If you’re the sort of person who reads this blog, you’re likely to be familiar with the paradox of the unexpected hanging, which has been floating around since 1943 but achieved popular notoriety around 1969 through the writing of Martin Gardner. But you’re less likely to be aware that the unexpected hanging plays a central role in a wonderful new piece of serious mathematics related to algorithmic complexity, Godel’s theorems, and the gap between truth and provability.
The unexpected hanging might as well be a surprise examination, and that’s the form in which I present this paradox to my students every year: In a class that meets every weekday morning, the professor announces that there will be an exam one day next week, but that students won’t know exactly which day until the exams are handed out.
The students, of course, immediately start trying to guess the day of the exam. One student (call him Bob) observes that the quiz can’t be on Friday — because if it is, the students will know that by Thursday afternoon. After all, if Monday, Tuesday, Wednesday and Thursday mornings have all passed by, only Friday remains. A Friday exam can’t be a surprise exam.
A more thoughtful student (call her Carol) observes that this means the quiz must be on one of Monday, Tuesday, Wednesday or Thursday — and that if it’s on Thursday, they’ll know that by Wednesday night. After all, Friday’s ruled out, so if Monday, Tuesday and Wednesday have passed by, then only Thursday remains. That rules out a surprise exam on Thursday.
Another student (call him Ted) observes that thanks to Bob and Carol, we know the exam must be on one of the first three days of the week — which means that if it’s not on Monday or Tuesday, it must be on Wednesday. Therefore if it’s on Wednesday, they’ll know this by Tuesday night. Scratch Wednesday from the list of possibilities.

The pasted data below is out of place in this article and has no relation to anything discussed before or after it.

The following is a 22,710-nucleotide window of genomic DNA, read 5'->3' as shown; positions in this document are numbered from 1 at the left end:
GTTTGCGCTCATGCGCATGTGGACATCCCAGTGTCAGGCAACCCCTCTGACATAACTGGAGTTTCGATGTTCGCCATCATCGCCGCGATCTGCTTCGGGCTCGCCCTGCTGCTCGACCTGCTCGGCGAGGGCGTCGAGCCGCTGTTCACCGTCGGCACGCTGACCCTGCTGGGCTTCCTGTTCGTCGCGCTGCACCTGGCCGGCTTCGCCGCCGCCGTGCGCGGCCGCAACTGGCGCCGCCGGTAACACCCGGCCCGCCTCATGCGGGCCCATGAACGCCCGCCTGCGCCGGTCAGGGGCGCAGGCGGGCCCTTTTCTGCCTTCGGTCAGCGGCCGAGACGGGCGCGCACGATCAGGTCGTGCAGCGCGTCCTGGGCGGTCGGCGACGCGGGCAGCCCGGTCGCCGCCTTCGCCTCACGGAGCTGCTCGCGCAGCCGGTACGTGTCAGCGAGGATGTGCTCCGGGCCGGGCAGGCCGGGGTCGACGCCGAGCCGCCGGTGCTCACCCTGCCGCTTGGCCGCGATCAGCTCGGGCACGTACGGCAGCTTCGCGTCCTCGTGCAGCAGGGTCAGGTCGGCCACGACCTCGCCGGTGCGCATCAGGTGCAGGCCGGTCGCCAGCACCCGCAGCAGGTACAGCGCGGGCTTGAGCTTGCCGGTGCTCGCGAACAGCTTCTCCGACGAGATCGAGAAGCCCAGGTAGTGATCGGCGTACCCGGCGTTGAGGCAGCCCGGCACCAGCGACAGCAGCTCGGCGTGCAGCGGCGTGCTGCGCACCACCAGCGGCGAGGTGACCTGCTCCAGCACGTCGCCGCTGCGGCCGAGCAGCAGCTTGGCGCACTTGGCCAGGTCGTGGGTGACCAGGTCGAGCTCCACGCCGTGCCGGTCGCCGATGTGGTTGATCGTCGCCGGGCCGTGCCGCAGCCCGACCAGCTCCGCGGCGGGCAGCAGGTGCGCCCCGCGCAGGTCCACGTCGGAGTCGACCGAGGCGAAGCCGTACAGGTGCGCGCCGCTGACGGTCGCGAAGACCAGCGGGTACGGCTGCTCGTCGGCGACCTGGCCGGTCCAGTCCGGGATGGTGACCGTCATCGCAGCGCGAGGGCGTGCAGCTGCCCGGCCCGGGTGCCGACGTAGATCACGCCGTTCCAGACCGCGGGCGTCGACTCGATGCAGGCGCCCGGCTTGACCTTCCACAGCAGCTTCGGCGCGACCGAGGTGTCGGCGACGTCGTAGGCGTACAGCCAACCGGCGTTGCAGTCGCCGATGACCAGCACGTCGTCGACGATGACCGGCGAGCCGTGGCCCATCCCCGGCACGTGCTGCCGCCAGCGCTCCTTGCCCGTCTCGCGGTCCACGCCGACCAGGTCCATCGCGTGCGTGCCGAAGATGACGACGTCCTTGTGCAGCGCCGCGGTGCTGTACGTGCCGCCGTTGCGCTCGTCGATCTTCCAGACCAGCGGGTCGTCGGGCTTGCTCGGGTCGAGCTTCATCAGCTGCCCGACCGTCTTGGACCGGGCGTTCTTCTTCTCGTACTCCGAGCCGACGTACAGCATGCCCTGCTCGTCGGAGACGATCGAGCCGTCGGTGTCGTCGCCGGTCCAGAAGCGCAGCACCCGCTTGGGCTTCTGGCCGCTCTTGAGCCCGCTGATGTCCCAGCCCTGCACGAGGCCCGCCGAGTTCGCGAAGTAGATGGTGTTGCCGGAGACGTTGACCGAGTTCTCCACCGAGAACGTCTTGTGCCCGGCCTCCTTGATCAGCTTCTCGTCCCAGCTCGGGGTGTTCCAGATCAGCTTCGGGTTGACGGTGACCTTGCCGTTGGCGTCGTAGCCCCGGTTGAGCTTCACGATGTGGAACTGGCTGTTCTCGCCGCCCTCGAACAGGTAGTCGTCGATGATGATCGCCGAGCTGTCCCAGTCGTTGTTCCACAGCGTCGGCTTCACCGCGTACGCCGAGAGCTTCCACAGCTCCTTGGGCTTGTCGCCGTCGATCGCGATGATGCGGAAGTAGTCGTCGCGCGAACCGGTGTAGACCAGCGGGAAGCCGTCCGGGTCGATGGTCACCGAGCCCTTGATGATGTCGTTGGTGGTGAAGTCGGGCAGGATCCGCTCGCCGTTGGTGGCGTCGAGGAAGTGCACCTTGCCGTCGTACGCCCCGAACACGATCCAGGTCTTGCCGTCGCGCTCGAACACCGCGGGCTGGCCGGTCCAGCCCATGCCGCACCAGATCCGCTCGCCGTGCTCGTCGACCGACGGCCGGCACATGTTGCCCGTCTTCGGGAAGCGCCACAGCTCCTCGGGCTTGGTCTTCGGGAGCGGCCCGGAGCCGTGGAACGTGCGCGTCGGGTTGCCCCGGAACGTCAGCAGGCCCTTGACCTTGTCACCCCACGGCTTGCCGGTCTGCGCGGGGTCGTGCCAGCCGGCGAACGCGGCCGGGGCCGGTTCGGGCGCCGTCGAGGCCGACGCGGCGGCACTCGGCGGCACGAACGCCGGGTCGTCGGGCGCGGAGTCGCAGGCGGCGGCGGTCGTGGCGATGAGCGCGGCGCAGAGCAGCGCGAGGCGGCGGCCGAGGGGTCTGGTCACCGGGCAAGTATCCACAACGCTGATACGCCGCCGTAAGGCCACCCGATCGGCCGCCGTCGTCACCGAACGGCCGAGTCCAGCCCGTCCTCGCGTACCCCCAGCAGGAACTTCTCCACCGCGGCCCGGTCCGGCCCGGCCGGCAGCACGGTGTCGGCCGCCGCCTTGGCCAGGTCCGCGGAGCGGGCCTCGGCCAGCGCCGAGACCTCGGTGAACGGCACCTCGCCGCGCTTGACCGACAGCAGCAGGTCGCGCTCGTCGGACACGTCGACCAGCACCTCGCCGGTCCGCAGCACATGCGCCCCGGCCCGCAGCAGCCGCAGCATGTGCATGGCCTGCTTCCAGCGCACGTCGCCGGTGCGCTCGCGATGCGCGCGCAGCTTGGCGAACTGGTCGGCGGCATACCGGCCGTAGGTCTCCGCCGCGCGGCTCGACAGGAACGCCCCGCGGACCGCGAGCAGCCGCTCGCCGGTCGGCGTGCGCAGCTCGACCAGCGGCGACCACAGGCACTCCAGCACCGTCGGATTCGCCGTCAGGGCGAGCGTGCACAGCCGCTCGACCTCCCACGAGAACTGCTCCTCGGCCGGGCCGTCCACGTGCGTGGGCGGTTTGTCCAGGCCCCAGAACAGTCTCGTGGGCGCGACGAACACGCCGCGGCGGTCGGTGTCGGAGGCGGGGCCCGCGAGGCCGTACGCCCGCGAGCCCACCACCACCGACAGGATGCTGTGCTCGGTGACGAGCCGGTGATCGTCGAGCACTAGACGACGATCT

Now Ted’s girlfriend Alice points out that the exam can’t be on Tuesday either. Whereupon Bob concludes that the exam must be on Monday. But wait a minute! Carol points out that if they know the exam will be on Monday, it can’t be a surprise. Therefore no surprise exam is possible.
The students, relieved, decide not to study. But they’re awfully surprised when they show up in class the following Tuesday and the professor hands out an exam.
Where did the students go wrong? There is no consensus among the many philosophers and logicians who have considered this problem. The great Willard Van Orman Quine believed that Bob went wrong at the very beginning when he ruled out Friday. (According to Quine, Bob’s argument fails to distinguish between a proof that the exam can’t be on Friday and a proof that the students will know that the exam can’t be on Friday.) Other deep thinkers have accepted Bob’s argument (agreeing that the exam can’t be on Friday) but refused to accept Carol’s (thus refusing to rule out Thursday). You can, if you wish, read a pretty comprehensive survey of this literature here. But even among those who think Bob (or Carol) is mistaken, there is little agreement about exactly why they are mistaken.
Now, I happen to think the surprise examination paradox is pretty interesting as a pure intellectual exercise. But it’s also got important applications. I use it in the classroom to illuminate our discussion of the underlying “backward induction” technique, which economists (and especially game theorists) use all the time in serious arguments. Much more recently, the surprise examination has been used to illuminate some key concepts in mathematical logic, which I alluded to back in the first paragraph of this post. That’s the coolest part of all, and I’ll tell you all about it later in the week.